The Federal Bureau of Investigation (FBI), Department of Health and Human Services (HHS), and the Cybersecurity and Infrastructure Security Agency (CISA) are warning the healthcare community about an increased and imminent cybercrime threat to U.S. hospitals and healthcare providers. The threat is related to compromised credentials resulting in malware and ransomware.
Not again! Yes, again! It really is a jungle out there.
Not only are we fighting a foe that is evolving (thankfully slower than other dangerous virus-borne diseases). It’s an ever-evolving “cyber-virus” that requires Corporate Protection Equipment, not just PPE (Personal Protection Equipment).
Criminal enterprises fully understand the economic opportunity to disrupt service delivery and they are continually looking for new ways to defeat our protective gear. Now it looks like they have developed revised tools to do just that.
The timing couldn’t be worse
The global pandemic is heading for another peak period, stressing hospitals and caregivers in many regions. The weather is changing, and we are all headed indoors as the season progresses.
It’s not just our front-line healthcare staff at risk; many technology teams and business units are still working primarily from home, using potentially less secure internet access points.
Moreover, the security deployed and enforced at the enterprise level has now become highly distributed, stretched 10-20x broader than intended with internal systems seeing more connections from outsiders (at-home workers), and hence the model has flipped in protecting the enterprise and determining what behaviors are expected and allowed.
I suspect many of you have already received warnings from your Security Office or Chief Information Security Officer (CISO) asking you to be vigilant for phishing attacks (report/ignore requests to share your credentials).
Like me, you are probably fatigued by this year and yet another request to adopt new habits to protect yourself and others. Keep your guard up and your protection close at hand Axway’s Chief Technology Officer, Vince Padua, is warning us that threats abound.
Through lockdowns, school closures, and remote working, we are all spending more time online. Some are experiencing telehealth for the first time; whether it is for mental support, request for medical supplies and medications, or reviewing diagnostic results. The overall surface area for ransomware attacks has grown significantly in 2020 with more online time and activity. And these applications or APIs have shown to be a key attack vector given their high number of vulnerabilities. With telehealth and our increasing time online, the opportunity for phishing attacks via email, text, and web applications have increased significantly.
With so many opportunities for a breach, malware, and ransomware, what can we do? It helps to remember that most reported breaches are rooted in human error. As part of my role as a healthcare subject matter expert, I have followed the data breach lists on the OCR Breach portal (Office of Civil Rights), the agency responsible for investigating and reporting HIPAA Security breaches.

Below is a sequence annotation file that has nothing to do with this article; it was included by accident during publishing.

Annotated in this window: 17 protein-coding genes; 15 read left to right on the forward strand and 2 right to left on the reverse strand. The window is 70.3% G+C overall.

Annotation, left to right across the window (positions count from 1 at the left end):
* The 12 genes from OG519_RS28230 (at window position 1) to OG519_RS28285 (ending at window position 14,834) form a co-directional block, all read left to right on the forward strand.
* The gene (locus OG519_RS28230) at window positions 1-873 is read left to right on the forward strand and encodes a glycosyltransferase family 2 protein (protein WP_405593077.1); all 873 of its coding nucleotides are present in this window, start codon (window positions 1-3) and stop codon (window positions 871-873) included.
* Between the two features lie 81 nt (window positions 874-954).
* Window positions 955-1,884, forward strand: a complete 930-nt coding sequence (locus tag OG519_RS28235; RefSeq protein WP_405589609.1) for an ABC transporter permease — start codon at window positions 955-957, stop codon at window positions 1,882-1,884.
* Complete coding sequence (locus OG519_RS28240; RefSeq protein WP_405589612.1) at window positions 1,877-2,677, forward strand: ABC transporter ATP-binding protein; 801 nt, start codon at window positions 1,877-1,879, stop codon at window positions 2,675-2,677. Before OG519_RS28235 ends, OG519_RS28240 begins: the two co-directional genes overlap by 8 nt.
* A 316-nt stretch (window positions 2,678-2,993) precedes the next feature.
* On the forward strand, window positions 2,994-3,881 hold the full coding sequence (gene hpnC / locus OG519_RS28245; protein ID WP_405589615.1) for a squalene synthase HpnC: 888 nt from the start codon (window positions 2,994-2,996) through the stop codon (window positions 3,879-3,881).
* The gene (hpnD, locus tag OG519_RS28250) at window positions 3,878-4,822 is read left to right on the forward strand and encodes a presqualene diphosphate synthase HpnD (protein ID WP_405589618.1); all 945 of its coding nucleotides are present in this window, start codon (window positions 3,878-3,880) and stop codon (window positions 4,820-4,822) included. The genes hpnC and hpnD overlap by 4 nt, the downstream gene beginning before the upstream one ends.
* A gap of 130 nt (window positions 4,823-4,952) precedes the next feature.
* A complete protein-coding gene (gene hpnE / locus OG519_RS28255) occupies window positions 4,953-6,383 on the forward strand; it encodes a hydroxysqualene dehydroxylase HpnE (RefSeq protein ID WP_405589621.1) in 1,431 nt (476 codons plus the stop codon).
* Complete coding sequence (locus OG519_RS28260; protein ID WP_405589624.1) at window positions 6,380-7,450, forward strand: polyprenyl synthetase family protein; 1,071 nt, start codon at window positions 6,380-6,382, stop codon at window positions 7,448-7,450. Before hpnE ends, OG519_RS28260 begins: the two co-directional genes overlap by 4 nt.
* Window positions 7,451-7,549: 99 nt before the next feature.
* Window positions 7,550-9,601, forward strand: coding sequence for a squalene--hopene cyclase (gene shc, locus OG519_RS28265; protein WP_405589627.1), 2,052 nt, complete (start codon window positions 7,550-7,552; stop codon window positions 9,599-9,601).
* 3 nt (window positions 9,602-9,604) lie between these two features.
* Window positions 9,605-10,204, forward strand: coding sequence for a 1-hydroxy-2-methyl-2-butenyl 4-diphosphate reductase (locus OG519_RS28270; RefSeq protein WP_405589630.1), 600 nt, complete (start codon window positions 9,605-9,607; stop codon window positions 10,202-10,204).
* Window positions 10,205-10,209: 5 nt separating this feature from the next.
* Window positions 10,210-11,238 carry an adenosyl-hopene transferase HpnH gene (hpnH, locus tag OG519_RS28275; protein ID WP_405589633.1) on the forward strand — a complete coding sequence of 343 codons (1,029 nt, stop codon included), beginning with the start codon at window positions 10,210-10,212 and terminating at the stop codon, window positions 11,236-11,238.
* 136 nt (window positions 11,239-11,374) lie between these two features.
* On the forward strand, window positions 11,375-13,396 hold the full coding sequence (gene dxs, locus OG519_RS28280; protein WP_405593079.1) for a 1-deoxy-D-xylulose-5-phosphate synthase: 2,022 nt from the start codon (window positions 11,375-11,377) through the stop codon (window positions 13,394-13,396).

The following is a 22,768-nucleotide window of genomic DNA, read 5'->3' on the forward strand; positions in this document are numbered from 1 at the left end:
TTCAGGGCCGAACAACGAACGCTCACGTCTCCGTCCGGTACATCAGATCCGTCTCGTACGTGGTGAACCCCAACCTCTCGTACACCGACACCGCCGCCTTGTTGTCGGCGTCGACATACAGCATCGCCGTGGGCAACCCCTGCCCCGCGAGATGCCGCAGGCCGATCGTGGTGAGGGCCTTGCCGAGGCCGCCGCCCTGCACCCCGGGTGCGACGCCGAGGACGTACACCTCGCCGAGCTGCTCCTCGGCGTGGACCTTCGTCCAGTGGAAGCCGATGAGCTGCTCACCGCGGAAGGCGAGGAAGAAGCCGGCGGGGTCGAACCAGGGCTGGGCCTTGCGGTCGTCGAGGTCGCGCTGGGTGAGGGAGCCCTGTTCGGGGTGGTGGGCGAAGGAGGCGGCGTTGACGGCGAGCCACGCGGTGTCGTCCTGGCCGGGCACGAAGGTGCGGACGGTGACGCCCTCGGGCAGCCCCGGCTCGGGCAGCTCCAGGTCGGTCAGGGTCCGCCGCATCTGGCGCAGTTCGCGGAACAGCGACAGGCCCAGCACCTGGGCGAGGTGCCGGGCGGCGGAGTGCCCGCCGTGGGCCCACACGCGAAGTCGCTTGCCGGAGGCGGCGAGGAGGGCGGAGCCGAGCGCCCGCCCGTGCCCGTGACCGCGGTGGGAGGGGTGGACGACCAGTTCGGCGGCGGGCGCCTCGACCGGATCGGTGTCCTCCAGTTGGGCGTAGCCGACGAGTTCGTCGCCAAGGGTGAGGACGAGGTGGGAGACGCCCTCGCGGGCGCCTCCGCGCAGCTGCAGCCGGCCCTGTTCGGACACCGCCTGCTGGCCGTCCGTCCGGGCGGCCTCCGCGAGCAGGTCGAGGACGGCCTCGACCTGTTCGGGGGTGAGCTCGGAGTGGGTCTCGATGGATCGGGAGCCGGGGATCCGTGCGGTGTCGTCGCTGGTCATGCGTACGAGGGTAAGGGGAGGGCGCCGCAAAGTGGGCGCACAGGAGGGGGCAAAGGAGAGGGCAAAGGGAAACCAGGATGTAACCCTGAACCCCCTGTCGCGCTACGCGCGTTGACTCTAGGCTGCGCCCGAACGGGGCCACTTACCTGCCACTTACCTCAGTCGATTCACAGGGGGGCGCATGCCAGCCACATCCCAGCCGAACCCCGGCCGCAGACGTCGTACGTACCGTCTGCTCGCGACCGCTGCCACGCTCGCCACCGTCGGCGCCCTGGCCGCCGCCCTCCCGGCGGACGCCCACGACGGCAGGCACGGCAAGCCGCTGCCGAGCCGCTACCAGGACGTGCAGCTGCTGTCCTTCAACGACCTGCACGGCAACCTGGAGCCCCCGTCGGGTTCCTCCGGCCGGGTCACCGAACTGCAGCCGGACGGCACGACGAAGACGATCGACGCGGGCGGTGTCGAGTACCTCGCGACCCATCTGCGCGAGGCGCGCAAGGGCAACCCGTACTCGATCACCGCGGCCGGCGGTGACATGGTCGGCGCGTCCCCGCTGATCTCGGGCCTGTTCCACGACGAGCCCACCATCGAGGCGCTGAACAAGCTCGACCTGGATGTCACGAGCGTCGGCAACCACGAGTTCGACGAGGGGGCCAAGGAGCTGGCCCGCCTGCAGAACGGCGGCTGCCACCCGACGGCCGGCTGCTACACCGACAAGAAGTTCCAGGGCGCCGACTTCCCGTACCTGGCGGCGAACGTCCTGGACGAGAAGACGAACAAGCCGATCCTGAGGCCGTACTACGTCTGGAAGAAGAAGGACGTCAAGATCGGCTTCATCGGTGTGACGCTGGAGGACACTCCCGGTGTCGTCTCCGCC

Reducing human error is key to reducing breaches and ransomware. HIPAA regulations require regular training and well-defined process, procedure, and practices to ensure that health records are protected.
What else can be done? We also need to automate processes and adopt technology that provides protection. Simple measures can be taken to give us all greater confidence —automated backups and automated restore (to a last safe version) and policy engines that enforce best practices are critical.
Technology automation provides a valuable level of oversight and monitoring that we all need in these fatiguing times. Automated backups also provide additional options to your organization if the worst does happen.
Axway advises that securing user data, file shares, and even replicating entire systems are a critical part of securing enterprise data from ransomware attacks. Having helped healthcare providers safely restore data files, we know this is a critical function that is best automated.
With the 21st Century Cures Act, healthcare organizations are publishing Open APIs to streamline and speed up data sharing. These APIs have the potential to be abused and co-opted exposing protected health care.
All healthcare organizations need to invest not only in API Management solutions that offer automated enforcement of organizational security policy but also traffic monitoring.
API-First meets Protection-First
Industry-leading platforms have analytics that can look for anomalous traffic — potentially flagging expired or oddly sequenced user or administrative credentials —allowing technology teams to identify compromised credentials. Axway’s CTIO Vince Padua advises.
Both consumers and providers need to focus on authorization and authentication on the front end. And as a healthcare provider, recognize that all your applications are built on APIs (Application Programming Interfaces). These APIs should be protected by the latest security protocols and standards.
Don’t let distractions, competing priorities, and just plain fatigue weaken your team’s security focus. Put on that Corporate Protection Equipment that protects the user and file shares with both automated policy and backup recovery.
Ensure that data is not leaking through Open APIs with API Management solutions that enforce an organization’s security practices and monitor traffic for the unexpected.
Cyber security threats in healthcare
Protecting against ransomware requires a multi-vector approach. Your patients, members, and partners need to be educated, your tools need to be up-to-date, and your remediation strategy should be well-rehearsed.
Read my article about the 2020 Medicare Interoperability Rule in Healthcare.
6 ways a hybrid integration approach is right for healthcare
Read about API security: 12 essential best practices.